We blogged earlier about the “data call” initiated by the U.N. High Commissioner on Human Rights in response to paragraph 5 of General Assembly Resolution 68/167 on the right to privacy in the digital age.  Contributions received to date by governmental and non-governmental stakeholders have now been posted on the High Commissioner’s website. I leave to others to analyze the more technical aspects of some of the contributions, but here are some overarching observations of relevance to the conversation we’ve been having and posts we’ve featured on the right to privacy:

1. Although these rights are framed in the various multilateral treaties as rights to privacy, assembly/association, free expression, conscience, and the sanctity of communications and of the home, many states (e.g., Guatemala, Germany, Hungary) conceptualize the bucket of rights implicated by mass and targeted surveillance more broadly as rights to dignity, autonomy, self-determination, and/or personality.  The Council of Europe and other submissions noted that the treaty formulations of rights to privacy and correlative rights make no online/offline distinction.

2. Many European states noted that the fundamental right to privacy has constitutional expression but is also a part of their domestic legal framework by virtue of their membership in the European Convention on Human Rights (Article 8 (right to respect for private and family life)) or the Charter of Fundamental Rights of the European Union (Articles 7 (Respect for Private and Family Life) and 8 (Protection of Personal Data)).  Data integrity in particular is subject to the Data Protection and other directives of the European Union, Parliament and Council, although the issue remains under review in Europe.  The 1981 Council of Europe Convention on the Protection of Individuals with Regard to Automatic Processing of Personal Data (Convention 108) is open to accession to non-European States; it currently has 46 parties (more background here).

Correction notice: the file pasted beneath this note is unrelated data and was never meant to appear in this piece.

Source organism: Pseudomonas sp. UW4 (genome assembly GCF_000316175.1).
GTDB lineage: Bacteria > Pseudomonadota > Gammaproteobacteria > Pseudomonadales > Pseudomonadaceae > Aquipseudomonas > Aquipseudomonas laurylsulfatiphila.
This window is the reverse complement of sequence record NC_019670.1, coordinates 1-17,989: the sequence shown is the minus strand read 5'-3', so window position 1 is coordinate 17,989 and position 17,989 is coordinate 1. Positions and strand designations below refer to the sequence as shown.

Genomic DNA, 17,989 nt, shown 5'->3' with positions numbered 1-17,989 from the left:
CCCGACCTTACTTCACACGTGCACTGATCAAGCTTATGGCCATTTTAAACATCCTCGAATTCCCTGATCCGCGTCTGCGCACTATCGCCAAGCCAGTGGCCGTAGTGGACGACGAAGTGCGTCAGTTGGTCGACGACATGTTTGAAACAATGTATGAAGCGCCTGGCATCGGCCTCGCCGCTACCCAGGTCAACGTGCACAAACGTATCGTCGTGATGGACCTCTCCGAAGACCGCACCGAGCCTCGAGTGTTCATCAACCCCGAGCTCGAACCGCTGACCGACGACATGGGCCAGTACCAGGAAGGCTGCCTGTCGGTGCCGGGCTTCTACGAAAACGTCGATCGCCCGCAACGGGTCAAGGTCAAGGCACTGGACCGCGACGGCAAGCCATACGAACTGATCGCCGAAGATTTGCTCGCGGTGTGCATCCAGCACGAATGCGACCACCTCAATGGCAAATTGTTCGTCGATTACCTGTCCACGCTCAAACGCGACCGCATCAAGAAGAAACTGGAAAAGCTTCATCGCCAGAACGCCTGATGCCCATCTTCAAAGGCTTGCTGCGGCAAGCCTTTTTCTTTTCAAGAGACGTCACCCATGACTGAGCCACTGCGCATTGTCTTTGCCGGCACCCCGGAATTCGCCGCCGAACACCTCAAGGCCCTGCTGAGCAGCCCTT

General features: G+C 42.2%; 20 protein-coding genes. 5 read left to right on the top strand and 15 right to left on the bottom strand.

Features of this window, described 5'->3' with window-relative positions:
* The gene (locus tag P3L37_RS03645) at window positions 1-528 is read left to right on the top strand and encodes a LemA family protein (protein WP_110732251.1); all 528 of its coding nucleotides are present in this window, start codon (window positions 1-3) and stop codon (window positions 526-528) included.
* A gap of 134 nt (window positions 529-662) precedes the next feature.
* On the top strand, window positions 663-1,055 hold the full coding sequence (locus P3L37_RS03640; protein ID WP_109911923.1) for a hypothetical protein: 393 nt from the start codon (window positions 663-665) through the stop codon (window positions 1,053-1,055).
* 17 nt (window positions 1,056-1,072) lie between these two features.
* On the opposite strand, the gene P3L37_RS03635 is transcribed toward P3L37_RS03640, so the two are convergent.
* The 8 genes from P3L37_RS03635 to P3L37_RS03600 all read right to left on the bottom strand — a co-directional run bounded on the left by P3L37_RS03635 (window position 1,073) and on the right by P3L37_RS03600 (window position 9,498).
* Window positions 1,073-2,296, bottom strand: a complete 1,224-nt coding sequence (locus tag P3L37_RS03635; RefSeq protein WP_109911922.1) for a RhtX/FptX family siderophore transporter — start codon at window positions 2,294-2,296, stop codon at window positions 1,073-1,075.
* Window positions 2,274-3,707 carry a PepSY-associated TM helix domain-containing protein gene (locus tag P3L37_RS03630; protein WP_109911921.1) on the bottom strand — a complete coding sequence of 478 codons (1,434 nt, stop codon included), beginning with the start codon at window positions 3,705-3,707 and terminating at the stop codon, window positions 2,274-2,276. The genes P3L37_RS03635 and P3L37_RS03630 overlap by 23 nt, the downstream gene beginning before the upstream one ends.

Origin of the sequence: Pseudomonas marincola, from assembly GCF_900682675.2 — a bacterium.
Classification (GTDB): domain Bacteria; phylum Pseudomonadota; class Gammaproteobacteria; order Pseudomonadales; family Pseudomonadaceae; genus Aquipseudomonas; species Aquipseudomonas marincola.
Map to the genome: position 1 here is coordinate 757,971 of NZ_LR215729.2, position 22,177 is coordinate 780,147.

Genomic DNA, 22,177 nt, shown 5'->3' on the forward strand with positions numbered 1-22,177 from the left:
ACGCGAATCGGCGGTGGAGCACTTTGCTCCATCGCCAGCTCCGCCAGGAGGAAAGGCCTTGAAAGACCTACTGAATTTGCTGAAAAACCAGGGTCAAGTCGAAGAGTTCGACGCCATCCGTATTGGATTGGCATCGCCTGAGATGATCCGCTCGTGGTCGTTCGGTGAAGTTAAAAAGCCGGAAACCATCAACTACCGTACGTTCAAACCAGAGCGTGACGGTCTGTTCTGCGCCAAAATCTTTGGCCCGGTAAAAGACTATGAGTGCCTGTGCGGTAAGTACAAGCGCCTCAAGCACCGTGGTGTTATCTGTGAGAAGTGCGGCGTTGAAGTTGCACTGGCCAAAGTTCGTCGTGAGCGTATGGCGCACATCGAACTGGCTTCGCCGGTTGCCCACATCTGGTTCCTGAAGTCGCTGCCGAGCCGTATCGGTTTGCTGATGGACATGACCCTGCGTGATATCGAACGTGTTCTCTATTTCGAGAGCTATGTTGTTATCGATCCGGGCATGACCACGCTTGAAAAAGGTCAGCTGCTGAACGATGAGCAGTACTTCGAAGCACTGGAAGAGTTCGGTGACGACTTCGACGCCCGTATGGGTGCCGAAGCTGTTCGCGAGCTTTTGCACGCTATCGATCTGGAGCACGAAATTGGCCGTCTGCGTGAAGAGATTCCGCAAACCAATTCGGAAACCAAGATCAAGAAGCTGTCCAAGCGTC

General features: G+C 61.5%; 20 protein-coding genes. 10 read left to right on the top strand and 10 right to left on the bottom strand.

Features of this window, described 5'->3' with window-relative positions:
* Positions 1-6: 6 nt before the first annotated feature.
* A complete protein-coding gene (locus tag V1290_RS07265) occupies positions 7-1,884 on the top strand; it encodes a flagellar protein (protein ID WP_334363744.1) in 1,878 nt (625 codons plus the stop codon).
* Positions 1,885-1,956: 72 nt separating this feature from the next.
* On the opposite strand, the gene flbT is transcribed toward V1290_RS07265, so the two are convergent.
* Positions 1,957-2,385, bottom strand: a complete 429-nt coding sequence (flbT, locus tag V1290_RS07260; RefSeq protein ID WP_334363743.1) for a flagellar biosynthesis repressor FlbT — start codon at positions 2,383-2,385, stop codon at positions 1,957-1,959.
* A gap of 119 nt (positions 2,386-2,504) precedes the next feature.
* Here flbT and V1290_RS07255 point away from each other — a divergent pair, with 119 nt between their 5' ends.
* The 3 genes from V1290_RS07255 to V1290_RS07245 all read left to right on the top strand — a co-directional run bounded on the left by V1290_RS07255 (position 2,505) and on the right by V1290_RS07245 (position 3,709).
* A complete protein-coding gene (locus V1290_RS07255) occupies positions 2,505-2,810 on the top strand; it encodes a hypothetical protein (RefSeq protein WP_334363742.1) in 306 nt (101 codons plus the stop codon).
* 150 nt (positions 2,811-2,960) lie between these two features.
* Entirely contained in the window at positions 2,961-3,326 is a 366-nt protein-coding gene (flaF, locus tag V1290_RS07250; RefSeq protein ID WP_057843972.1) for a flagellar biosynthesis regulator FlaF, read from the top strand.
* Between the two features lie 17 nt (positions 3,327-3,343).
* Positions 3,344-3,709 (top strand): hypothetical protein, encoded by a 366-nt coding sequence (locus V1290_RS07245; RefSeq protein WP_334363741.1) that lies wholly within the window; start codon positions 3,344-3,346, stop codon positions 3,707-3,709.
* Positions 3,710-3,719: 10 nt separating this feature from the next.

3. States cited to applicable criminal law provisions penalizing invasions of the privacy of correspondence, unlawful or abusive interception of data, or unlawful access to computer systems.

4. Not surprisingly, most states indicated that there were national security/law enforcement exceptions to rights to privacy allowing for the surveillance, interception, and/or collection of personal data.  That said, security and law enforcement forces are subject to the proportionality principle mandating that the least restrictive means be employed to achieve a legal aim.  Moreover, any infringement must be necessary to achieve an important aim (e.g., to avert a concrete danger) and may not be “arbitrary.” The German submission noted that under German law,